Mr. Barnett testified that the board of RBH had never discussed ways to convince youth to not smoke, and had not taken note of programs run by Philip Morris in other countries. No smoking and health issues were discussed by the RBH board, he said.

Hammering in some few last nails

After an early morning break, Mr. Kugler had a few more high-powered questions for the witness.  

"Do you accept the statement that in the RBH family there is no such thing as a safer cigarette?"
"Yes I do."

"Does your your company advocate smoking in moderation?" 
"It makes no difference."

Mr. Barnett confirmed that the company did not conduct any smoking and health research (its 'world class' laboratory is used only to test its products against regulatory requirements). Nor did Mr. Barnett ever ask for any assistance on smoking and health research from the parent companies that had capacity to conduct such research. (Mr. Fennell, a previous RBH president, had made similar admissions). 

Mazel Tov

Only two hours had passed when Mr. Kugler announced he had no more questions for the witness. "Mazel Tov," said Justice Riordan. Ever conscious of the court schedule, the judge may have been thinking only of the efficiency of the questioning. From the back of the room it seemed like "congratulations" were deserved on other counts too.

The cross examination

Mr. Potter was visibly upset that the cross examination he had anticipated for Tuesday was suddenly required before Monday's lunch. He huffed about the time spent in preparing for documents that were not used. But he was again undermined by his client who laughingly agreed with Justice Riordan than rather than being upset, he was "delighted" at the prospect of being released early.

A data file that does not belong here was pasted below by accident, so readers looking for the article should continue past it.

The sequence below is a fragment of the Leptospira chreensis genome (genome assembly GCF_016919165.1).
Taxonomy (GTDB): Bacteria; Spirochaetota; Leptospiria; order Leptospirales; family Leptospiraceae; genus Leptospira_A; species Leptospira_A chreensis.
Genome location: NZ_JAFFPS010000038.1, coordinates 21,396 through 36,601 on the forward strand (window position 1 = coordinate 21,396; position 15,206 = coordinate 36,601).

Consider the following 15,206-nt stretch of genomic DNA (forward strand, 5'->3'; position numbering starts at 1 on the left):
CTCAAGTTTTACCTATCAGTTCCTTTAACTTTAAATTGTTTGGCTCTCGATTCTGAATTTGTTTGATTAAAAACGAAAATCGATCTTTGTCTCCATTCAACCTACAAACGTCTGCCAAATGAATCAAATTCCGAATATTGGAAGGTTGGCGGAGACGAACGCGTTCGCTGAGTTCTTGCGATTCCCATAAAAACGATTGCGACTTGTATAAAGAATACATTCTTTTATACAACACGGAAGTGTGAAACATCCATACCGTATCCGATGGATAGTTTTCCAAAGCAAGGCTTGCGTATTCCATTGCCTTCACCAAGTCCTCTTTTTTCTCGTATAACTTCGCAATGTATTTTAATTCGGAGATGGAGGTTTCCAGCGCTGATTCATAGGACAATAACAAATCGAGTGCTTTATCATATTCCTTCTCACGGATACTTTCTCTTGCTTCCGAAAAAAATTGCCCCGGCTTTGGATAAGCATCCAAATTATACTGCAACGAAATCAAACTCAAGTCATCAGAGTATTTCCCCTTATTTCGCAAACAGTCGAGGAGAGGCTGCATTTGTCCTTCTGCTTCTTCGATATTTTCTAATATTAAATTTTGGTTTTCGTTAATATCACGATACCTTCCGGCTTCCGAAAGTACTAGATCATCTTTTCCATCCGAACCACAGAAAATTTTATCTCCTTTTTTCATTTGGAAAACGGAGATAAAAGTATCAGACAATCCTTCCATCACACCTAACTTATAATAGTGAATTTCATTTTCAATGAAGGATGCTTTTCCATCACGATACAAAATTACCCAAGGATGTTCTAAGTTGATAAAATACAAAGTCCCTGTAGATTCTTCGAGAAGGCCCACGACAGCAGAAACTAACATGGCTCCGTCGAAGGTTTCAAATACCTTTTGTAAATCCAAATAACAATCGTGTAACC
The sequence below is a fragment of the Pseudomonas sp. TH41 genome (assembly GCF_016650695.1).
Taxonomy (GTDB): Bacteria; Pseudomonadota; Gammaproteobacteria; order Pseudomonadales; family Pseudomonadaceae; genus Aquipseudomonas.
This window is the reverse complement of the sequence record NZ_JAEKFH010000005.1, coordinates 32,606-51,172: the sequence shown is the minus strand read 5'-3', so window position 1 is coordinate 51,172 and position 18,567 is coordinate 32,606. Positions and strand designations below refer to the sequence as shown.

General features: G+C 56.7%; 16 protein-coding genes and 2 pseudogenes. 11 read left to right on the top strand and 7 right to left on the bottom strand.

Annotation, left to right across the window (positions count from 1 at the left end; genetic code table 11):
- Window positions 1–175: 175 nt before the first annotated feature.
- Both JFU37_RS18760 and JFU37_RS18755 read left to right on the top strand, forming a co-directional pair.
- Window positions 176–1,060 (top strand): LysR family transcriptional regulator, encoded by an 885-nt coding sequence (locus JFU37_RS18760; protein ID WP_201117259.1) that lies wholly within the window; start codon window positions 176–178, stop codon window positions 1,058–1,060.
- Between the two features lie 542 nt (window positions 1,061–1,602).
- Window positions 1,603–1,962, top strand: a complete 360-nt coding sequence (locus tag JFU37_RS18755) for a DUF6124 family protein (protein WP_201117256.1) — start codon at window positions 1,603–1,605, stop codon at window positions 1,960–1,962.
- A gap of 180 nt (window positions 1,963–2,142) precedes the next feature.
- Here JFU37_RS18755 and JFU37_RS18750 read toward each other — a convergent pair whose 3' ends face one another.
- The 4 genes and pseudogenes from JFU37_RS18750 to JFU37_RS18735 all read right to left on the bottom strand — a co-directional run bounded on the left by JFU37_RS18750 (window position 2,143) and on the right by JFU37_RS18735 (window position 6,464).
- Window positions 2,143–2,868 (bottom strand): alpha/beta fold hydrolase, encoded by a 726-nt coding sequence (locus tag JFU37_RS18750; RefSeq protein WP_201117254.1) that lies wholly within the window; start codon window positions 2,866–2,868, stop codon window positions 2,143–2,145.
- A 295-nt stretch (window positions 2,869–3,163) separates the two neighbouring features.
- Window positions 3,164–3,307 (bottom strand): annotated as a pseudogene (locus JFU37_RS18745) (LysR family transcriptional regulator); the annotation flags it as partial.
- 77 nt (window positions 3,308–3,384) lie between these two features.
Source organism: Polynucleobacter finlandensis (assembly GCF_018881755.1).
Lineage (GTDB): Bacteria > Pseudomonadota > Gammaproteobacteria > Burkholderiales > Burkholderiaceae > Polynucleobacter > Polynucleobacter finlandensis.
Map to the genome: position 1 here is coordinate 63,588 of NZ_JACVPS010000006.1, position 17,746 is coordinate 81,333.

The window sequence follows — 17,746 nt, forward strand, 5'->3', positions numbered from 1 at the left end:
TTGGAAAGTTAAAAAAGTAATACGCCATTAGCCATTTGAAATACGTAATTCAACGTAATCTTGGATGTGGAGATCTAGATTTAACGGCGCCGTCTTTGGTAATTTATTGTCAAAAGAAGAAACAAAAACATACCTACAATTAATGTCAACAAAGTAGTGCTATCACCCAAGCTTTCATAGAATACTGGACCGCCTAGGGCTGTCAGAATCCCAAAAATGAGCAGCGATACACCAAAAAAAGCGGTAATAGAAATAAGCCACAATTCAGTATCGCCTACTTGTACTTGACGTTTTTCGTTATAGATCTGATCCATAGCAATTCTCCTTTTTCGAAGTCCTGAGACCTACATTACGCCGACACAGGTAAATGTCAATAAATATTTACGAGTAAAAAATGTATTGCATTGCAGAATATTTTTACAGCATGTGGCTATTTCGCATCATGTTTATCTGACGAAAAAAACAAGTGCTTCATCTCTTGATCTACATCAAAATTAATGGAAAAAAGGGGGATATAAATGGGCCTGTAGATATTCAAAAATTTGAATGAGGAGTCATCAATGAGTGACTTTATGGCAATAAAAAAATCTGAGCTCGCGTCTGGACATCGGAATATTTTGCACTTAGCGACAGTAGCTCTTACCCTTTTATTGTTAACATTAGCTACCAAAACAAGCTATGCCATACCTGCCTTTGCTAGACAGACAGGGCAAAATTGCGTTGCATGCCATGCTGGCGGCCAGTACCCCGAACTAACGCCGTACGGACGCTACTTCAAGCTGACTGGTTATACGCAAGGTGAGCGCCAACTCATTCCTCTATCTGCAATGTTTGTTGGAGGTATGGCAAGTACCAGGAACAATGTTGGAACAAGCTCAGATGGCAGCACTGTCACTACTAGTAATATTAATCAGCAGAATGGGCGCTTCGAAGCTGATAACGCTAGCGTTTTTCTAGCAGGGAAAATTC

In questions before and after the lunch break, Mr. Potter asked Mr. Barnett to talk about the steady reduction in smoking over the past few decades, and to attribute the decline to an increase in quitting, a decline in starting and a reduction in the amount of cigarettes that smokers consume. He prompted the witness to speak of the reduction in sales-weighted tar levels, as well as the company's Tobacco Act Compliance Committee (TACC) through which marketing measures are assessed against legal and voluntary marketing restrictions.

The horse, however, was clearly out of the barn and didn't seem ready to go back in. Even in cross examination, Mr. Barnett continued to provide very different responses than he had during his depositions on 29 May 200830 May 2008 and 29 January 2009.

Soon Mr. Barnett was thanked for his time and sent home to Rosedale.

A breach of a common law?

The Quebec civil code does not seem to include the the provisions of Parkinson's law that "work expands so as to fill the time available."  Mr. Barnett's early departure left a gap in the schedule tomorrow which is not to be used to file documents or conduct other trial business. The court will not sit tomorrow (Tuesday).

Barring further surprises, Mr. David Sweanor will testify on Wednesday.

To access trial documents linked to this site:

The documents are on the web-site maintained by the Plaintiff's lawyers. To access them, it is necessary to gain entry to the web-site. Fortunately, this is easy to do.

Step 1: Click on:

Step 2: Click on the blue bar on the splash-page 
"Acces direct a l'information/direct access to information" 
You will then be taken to the document data base.

Step 3: Return to this blog - and click on any links.